The concept of interdisciplinary learning acknowledges the integrity and uniqueness of each subject area, yet recognizes the interrelationships of one subject to another. Teachers, like students, benefit from interdisciplinary learning as it builds understanding of other subject areas. In addition, students benefit when they see teachers working in different subject areas, teaching in different classroom space and making similar points across subject areas. Their learning is reinforced in a powerful and meaningful way. As a result of participating in and observing a variety of interdisciplinary activities in the school, students begin to realize how the skills and knowledge in one subject area can transfer into another and, ultimately, be applied to life experiences. In my learning center I have created a science learning center geared toward fourth grade students.
The students will be learning about different types of habitats around the world. The objective of the lesson will be for students to understand that the earth supports many different animal habitats, each of which has distinct features and distinct plant and animal populations. Students will understand that animals and plants are adapted to the conditions of the habitats in which they live. The students will work in pairs of two and explore different habitats of the world. In addition to learning about the habitats the students will learn about the animals that live in them and how they adapted. The teacher will have to research different habitats that the students can explore. For example, grasslands, tropical rainforest, temperate forest, desert, polar ice, and tide-pool would be the options the students can choose from.
After choosing a habitat the students will have to draw an animal and a plant that has adapted in that habitat. While the students are in the learning centers they are collaboratively working on interdisciplinary lesson. This lesson incorporates science and art. In order to monitor the students the teacher will be able to walk through the center of the room and monitor the pairs of students. If any of the students need help they can walk to the back of the room and sit at the table next to the teacher desk. This is where I can individually help the students.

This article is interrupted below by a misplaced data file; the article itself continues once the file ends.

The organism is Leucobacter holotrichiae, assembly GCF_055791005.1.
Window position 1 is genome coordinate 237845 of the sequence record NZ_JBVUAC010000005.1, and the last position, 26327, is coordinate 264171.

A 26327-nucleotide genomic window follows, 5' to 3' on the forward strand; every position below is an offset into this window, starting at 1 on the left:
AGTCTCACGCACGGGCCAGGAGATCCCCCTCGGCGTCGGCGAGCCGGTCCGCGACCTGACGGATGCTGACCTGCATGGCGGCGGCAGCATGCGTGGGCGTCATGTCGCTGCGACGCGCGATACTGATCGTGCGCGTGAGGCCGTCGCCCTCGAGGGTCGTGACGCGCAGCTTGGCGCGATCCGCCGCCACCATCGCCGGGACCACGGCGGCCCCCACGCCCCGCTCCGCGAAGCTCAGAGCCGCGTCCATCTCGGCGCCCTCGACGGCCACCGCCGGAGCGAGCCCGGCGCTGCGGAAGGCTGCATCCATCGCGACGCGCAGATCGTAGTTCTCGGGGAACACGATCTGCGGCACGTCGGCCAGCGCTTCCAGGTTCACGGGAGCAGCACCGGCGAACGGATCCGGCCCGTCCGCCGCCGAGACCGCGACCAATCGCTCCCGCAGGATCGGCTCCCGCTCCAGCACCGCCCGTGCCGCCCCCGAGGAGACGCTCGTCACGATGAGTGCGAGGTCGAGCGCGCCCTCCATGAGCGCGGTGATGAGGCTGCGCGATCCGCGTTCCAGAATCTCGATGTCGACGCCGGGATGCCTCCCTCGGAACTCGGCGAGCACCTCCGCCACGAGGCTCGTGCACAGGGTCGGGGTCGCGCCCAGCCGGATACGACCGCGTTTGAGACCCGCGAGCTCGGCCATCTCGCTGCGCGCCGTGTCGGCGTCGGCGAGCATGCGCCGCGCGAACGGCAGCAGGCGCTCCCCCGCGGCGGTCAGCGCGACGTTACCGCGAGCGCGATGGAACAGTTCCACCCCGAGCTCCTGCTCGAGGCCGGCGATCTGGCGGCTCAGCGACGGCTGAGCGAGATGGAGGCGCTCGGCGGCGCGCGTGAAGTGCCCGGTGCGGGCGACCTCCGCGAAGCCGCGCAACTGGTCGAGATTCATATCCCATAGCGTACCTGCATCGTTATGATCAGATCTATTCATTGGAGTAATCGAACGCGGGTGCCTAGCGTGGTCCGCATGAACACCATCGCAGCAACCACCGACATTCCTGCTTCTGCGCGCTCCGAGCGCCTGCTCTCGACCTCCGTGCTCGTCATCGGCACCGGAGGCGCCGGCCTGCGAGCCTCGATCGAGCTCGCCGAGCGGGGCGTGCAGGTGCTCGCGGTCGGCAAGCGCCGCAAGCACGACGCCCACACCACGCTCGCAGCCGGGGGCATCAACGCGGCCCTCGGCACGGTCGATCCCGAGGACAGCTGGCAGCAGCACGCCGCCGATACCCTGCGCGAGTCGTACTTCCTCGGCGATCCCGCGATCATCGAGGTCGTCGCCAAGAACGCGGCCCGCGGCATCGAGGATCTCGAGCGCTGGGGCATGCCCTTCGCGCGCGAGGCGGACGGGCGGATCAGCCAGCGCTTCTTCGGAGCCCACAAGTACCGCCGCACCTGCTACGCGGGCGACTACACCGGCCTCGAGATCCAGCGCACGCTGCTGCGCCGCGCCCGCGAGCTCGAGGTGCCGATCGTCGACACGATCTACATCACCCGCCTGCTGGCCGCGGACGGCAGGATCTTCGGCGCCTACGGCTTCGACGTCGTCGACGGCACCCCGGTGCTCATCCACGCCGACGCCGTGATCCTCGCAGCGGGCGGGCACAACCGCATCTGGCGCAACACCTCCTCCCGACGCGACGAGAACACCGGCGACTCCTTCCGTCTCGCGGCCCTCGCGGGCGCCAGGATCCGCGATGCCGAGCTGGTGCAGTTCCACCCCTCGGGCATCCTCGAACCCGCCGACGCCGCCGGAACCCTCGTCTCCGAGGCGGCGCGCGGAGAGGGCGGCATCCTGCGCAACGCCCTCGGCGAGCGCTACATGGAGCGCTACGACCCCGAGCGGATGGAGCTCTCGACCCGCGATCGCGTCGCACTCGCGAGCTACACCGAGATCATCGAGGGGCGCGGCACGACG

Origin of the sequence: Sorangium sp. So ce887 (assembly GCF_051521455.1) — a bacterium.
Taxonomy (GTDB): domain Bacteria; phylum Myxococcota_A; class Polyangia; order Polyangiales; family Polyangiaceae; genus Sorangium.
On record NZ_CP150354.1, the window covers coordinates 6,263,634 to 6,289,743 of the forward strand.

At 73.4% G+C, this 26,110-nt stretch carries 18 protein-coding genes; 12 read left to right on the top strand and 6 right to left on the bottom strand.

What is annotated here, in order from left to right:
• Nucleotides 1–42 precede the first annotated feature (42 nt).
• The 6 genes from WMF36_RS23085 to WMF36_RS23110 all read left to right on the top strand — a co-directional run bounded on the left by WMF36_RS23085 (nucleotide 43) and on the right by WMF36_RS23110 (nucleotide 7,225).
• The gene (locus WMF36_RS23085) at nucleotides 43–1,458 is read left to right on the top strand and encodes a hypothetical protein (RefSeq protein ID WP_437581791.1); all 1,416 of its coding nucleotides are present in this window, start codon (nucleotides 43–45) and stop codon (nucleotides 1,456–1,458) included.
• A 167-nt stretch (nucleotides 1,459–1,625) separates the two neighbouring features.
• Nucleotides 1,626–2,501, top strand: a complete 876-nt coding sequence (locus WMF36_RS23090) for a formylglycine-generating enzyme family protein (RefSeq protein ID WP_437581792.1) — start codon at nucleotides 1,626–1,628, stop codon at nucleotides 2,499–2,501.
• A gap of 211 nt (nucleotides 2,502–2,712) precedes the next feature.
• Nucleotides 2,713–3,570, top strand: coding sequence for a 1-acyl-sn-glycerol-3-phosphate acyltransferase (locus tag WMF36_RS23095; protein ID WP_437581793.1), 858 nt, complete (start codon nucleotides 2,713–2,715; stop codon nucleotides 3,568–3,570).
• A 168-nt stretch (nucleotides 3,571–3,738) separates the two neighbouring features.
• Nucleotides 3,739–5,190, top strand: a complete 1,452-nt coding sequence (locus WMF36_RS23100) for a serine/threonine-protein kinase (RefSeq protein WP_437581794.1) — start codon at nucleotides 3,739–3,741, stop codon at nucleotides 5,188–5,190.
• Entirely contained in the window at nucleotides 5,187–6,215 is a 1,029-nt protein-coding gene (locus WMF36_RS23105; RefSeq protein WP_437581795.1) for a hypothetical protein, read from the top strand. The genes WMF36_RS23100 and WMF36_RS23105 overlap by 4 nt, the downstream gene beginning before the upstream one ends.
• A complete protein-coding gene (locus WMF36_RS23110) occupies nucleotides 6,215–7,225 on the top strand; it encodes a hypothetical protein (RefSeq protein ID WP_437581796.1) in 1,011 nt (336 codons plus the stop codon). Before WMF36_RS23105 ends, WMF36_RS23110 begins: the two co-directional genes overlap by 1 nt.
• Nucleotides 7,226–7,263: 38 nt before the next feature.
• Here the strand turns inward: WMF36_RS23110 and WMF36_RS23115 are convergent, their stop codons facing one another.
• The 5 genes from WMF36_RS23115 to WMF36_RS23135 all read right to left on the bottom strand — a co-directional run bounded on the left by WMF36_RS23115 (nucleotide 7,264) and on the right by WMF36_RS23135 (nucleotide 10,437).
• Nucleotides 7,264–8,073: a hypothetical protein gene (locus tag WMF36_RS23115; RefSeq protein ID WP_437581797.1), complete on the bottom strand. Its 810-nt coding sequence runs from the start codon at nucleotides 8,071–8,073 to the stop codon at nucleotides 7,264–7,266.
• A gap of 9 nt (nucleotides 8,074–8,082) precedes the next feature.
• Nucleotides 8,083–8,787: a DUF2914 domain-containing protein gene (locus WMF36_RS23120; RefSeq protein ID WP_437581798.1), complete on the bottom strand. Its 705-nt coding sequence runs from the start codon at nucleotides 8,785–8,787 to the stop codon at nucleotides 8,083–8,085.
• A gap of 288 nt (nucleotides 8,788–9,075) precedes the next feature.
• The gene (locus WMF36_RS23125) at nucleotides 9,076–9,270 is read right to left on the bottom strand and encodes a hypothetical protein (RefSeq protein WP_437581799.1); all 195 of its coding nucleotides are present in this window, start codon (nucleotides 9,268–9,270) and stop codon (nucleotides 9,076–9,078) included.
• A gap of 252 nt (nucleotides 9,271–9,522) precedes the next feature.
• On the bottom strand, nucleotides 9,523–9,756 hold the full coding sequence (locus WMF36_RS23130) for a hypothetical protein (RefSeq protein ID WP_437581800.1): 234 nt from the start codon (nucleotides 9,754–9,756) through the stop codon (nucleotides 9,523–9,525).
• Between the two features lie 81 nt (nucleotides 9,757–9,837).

Anticipating problems for this assignment will be students not engaged in the lesson, students not on task, or student??™s not working together. For student??™s that are not engaged in the assignment the teacher would have to motivate them by provoking thoughts and asking questions. For helping students stay on task the teacher can put up discussion questions throughout the assignment so students are focused on the lesson and are reminded of the lesson. An example discussion question could be ???Humans, as well as animals, live in the desert.
Compare and contrast the ways in which humans and animals have adapted to life in this habitat???. For students who are not working together the teacher will have to use personal judgment to see whether the students are choosing not to work as a team or if one is slacking while the other student is working on the lesson. Once again, the teacher will have to decide what to do if this happens. If one student is working while the other is disengaged the teacher will have to try and motivate that student to get focused and start working together. Maybe split the work up and have each student accountable for part of the lesson.
When the students are choosing to work separately even though it is a team effort the teacher must help them to be partners. Get the student in sync and have them discuss the habitats together and how the animals and plants adapted.